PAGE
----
ACADEMIC WORLD

Effective design solution for lightweight vehicle suspensions

An interesting article by a group of professors and researchers from the University of Bologna on the ultra-high-molecular-weight polyethylene

The "Academic World" column extends its horizons to new collaborations. This time we are hosting a valuable and interesting intervention by a group of professors and researchers from the University of Bologna.

di Cristiano FRAGASSA, Giangiacomo MINAK, Tommaso M. BRUGO *

In some cutting-edge structural engineering applications, such the design of light vehicles, the designer needs to use materials with the highest possible specific stiffness and specific strength in order to minize weights.

Lightness, in fact, permits to improve vehicle efficiency that represents a key factor respect to a sustainable mobility.

At the same time, from the perspective of the suspension systems, the designers have to take extreme care to reduce every sort of energy dissipations. The car has to run stable on the road asperity, vibrations have to be minimal, inertia respect to changes in speed and direction has to be limited. It means, in practice, that their design has to be direct to stiff, light and precise suspensions. The possibility to obtain these results is also related to the material choice.

Considering the well-known Ashby charts, it is common to limit such a choice to the Carbon Fiber Reinforced Plastics sandwiches, in the presence of bending load or for energy absorption, and laminates in the other cases, with the possibility of using metals where other conditions may discourage composites (e.g. high contact stresses, transversal loading, exposure and so on). In some cases, as where specific geometrical of functional constrains are also present, other materials, such as high performances polymers, can be conveniently pondered. A special alternative seems to be provided by ultra-high-molecular-weight polyethylene.

This is a subgroup of the thermoplastic polyethylene, characterized by extremely long chains and, as result, in a very tough and resistant material. Also known by several commercial names, as Dyneema®, its use is gradually being extended to multiple fields of application due to its remarkable mechanical properties,. With a density of 975 kg/m3, an elastic modulus of 110 GPa and a tensile strength of 3400 Mpa, Dyneema® strips are quite common in many sporting applications requiring lightweight and strength such ad parasails, suspension lines for paragliders or parachutes, and in rigging used in competitive sailing. They are also used in archery, fishing, climbing, also because of their abrasion resistance. During our reserches, we also demonstrated, maybe for the first time, how the UHMWPE could represent a valid material solution in the design and optimization of automotive suspensions.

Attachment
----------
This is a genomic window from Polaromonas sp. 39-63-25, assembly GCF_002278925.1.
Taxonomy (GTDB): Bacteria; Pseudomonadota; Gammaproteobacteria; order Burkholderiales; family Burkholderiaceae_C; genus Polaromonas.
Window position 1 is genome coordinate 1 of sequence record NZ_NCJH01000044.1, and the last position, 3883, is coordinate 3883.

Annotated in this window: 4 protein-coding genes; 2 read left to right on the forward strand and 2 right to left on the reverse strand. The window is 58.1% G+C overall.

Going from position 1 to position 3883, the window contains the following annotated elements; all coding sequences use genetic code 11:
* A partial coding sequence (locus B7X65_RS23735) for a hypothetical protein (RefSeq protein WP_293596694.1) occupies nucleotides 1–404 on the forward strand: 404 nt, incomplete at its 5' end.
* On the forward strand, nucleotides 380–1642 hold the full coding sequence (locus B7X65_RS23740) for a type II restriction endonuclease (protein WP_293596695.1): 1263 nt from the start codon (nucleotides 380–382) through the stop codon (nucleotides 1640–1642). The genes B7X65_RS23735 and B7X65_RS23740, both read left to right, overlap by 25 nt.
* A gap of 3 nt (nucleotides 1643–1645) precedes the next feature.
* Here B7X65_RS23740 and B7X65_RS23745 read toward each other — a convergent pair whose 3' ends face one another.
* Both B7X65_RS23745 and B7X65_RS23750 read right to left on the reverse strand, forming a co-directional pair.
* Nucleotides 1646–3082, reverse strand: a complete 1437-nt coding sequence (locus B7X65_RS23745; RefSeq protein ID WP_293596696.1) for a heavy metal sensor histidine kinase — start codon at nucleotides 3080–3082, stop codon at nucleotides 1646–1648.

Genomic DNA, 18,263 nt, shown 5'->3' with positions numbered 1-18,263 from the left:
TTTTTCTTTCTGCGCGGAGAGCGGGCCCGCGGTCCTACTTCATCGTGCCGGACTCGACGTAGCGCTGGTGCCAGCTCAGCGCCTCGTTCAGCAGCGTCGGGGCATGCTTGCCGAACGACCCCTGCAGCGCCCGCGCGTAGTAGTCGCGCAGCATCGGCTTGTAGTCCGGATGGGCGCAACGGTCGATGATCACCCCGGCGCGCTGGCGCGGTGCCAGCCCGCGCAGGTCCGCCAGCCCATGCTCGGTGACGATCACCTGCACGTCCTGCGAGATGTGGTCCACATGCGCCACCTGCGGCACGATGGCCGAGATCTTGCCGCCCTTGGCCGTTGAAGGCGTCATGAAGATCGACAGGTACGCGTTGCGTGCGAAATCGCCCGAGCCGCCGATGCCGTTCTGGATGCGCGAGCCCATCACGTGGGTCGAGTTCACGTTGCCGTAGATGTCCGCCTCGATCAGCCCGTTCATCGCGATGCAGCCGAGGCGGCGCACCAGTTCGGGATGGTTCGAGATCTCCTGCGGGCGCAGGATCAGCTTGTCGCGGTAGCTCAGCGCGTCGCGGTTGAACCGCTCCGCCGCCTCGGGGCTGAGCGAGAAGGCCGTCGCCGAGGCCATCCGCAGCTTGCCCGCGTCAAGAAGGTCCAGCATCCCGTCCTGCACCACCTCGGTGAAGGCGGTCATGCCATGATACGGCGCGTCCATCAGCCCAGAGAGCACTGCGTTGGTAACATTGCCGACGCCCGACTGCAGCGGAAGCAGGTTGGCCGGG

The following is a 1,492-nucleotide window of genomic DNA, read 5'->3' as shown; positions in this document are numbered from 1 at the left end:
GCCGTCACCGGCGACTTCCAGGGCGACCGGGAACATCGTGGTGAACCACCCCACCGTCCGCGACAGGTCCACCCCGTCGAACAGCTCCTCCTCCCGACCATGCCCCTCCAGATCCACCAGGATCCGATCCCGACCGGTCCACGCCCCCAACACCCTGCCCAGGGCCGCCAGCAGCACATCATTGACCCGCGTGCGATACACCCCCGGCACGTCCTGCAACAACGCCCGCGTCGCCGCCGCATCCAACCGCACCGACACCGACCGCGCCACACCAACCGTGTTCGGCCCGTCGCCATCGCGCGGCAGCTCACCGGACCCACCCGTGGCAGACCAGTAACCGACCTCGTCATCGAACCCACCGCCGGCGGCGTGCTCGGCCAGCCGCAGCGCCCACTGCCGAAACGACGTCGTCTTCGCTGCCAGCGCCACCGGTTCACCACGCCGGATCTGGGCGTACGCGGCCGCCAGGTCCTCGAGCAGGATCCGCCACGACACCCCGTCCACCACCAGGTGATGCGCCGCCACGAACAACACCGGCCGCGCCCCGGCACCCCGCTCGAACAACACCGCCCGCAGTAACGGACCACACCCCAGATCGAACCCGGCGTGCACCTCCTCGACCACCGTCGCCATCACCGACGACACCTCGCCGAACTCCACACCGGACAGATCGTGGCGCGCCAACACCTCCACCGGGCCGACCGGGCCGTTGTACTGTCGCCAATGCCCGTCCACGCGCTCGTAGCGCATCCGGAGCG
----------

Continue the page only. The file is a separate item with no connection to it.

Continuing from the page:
In particular, Dyneema® strips permitted to assure specific kinematic trajectories, functionalities and overall performance in an exceptionally light systems. These strips reduced the weight by 88% respect to the classic design solutions with similar functions, offering, at the same time, high stiffness and accuracy in the movements. An experimental campaign was conducted to evaluate the ratcheting behaviour and other mechanical properties needed for a proper design and use.

Then, the strips where used as fundamental connecting elements in the design of a full CFRP suspension for a multi-passenger solar vehicle, designed and developed by the University of Bologna in collaboration with the Onda Solare association. This vehicle, a four-seat race prototype, won the American Solar Challenge in July 2018, running 2.700 km by means of exclusively solar energy. It was possible thanks to a valid compromise between the different design choices, including the innovative suspension systems powered by thin Dyneema® strips, able to sustain a dynamic load of 650 kg on the four suspensions.

This result was possible developing (by experiments) a material model able to predict the ratcheting behavior of Dyneema® strips under uniaxial loads and using this model to applied a proper residual deformation to the strips. Thus, it was possible to develop a connecting rod without using metal solutions as aluminium rods and spherical connections.

Acknowledgments
Research funded by the Italian Ministry of Foreign Affairs and International Cooperation within the Executive Programme of Cooperation between Italy and Serbia. Further details in Minak G., Brugo TM, Fragassa C: Ultra-high-molecular-weight polyethylene rods as an effective design solution for the suspensions of a Cruiser-Class Solar Vehicle. International Journal of Polymer Science, 2019, 8317093.

*Department of Industrial Engineering, University of Bologna

 

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